The key to a duet

The key to a duet
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First Published: Fri, May 29 2009. 02 47 PM IST

 Tuned in: Music lessons can be tough on the parent.
Tuned in: Music lessons can be tough on the parent.
Updated: Fri, May 29 2009. 09 10 PM IST
You have longer fingers, so you play better than me,” said my son as he dumped his Casio MA-150 keyboard, his eyes clouding.
In no time, my fingers (deliberately) faltered and the notes emanating from my Yamaha-413 electronic keyboard went haywire, nudging the smile back on his tear-stained face.
Tuned in: Music lessons can be tough on the parent.
This is turning into somewhat routine play at home these days as my six-year-old and I progress in music lessons that we began together three months ago.
Having given up guitar lessons around 15 years ago (primarily owing to impatience), I decided to learn the keyboard to show my child that it takes time and practice to master a new skill. Besides, I was tired of buying toy pianos and guitars. No, my son isn’t a prodigy but for some reason he likes to have a variety of musical instruments and plays indiscriminately till they run out of their intended life. Moreover, the desire to return to playing an instrument had been lurking for a long time, ever since I read that writer-lyricist Gulzar had gone for sitar classes very late in life, when his daughter began formal music lessons.
Sending my son to music school for hour-long lessons once a week was ruled out, first because of the distance, and later because the boy declared he didn’t want to go to yet another school to return with more homework! So be it.
I began hunting for a music teacher and this year, before the summer holidays started, I lucked out—I found a pastor who taught music to about 150 children around Bangalore. He agreed to come home to teach the mother-son duo for an hour every Saturday morning.
My hunch was that if I didn’t know what my child ought to learn, I wouldn’t be able to ensure that he was practising right—and I was proved right. Even though my son is growing, his attention span is not. After 5-7 minutes of practice, he cleverly tries to play a song from the songbook recorded in the keyboard and deftly moves his fingers to fool his father, who is for now happy at the sight of his son reading the music notes which, he admits, look “illegible to him”.
Invariably, it’s my feigned policing that stops all tomfoolery. And I know it’s going to get tougher as we move on and begin practising to the beat, measure, rhythm and more.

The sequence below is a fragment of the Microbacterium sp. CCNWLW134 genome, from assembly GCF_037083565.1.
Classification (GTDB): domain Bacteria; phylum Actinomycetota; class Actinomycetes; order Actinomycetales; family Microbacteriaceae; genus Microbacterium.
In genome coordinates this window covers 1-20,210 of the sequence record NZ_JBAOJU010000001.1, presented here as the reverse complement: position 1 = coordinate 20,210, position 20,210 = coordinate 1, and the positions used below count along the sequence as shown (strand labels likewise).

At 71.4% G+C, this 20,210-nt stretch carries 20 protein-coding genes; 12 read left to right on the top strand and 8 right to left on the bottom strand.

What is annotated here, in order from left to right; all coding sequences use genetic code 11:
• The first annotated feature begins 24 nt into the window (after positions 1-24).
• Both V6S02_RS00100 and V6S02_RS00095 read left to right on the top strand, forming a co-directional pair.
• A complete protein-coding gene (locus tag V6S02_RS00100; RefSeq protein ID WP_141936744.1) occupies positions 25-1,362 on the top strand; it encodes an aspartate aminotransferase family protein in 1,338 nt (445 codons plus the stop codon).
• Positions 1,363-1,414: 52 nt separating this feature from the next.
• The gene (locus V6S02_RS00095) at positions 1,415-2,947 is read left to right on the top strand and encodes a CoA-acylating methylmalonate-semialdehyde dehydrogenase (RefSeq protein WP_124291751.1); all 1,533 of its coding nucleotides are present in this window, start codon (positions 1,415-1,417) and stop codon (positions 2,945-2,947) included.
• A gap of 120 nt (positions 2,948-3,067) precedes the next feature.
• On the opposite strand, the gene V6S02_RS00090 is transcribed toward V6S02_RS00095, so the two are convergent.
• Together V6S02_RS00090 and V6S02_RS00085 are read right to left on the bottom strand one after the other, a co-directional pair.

I wonder how parents, particularly mothers, manage overseeing what their children are learning if they don’t know something about music themselves.
“It’s difficult,” says the pastor, “especially in the case of boys who are more distracted than girls.” Obviously, he is happy that I “am doing half his work” by getting my son to practise regularly. But I have to be careful—while I resort to gimmicks to keep him at it, I try not to turn all of it either into a punishment or a competition.
For instance, when my son didn’t practise for two days recently, I told him: “If you don’t want to learn the instrument, let’s sell it back to the shop.” Less than 36 hours later, I heard him telling his father: “Mamma doesn’t have time to practise, let’s sell her keyboard.” Indeed, I hadn’t played a note in two days.
Often when his rigour flags, I come up with tales—sometimes true, sometimes half-baked—of how people who have learnt music have done wonderfully well in life. In one such instance, I picked up a book lying around, Surely You’re Joking Mr Feynman (the title amuses him), and told him who the legendary Nobel Prize-winning physicist Feynman was (loosely explaining what Nobel means), and how he charmed everyone with his bongo.
But the mother in me couldn’t help saying: “You can also be like Feynman (pronounced ‘fine man’)”. Pat came the reply: “But how can I be a fine man, I am only a kid.”
Amused (and secretly embarrassed), I nodded: “Yes, you can’t,” and plugged in our keyboards. After all, he is learning for the sake of music, not to enhance the study of language, math or social science!
For piano classes, call:
Bangalore: William Joseph International Academy for Performing Arts organizes weekly one-on-one piano sessions, Rs1,500 per month*. Call 09844119956
Chennai: KM Music Conservatory organizes piano sessions. For fee and schedule details, call 044-43444786.
New Delhi: Madhur Mantra organizes a weekly piano class (three students per class) with an instructor, Rs400 per session*. Call Stuti Chandhok at 09811447919.
Kolkata: Calcutta School of Music organizes weekly one-on-one piano sessions, Rs630 per month*. Call 033-24615375.
*registration fee extra
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First Published: Fri, May 29 2009. 02 47 PM IST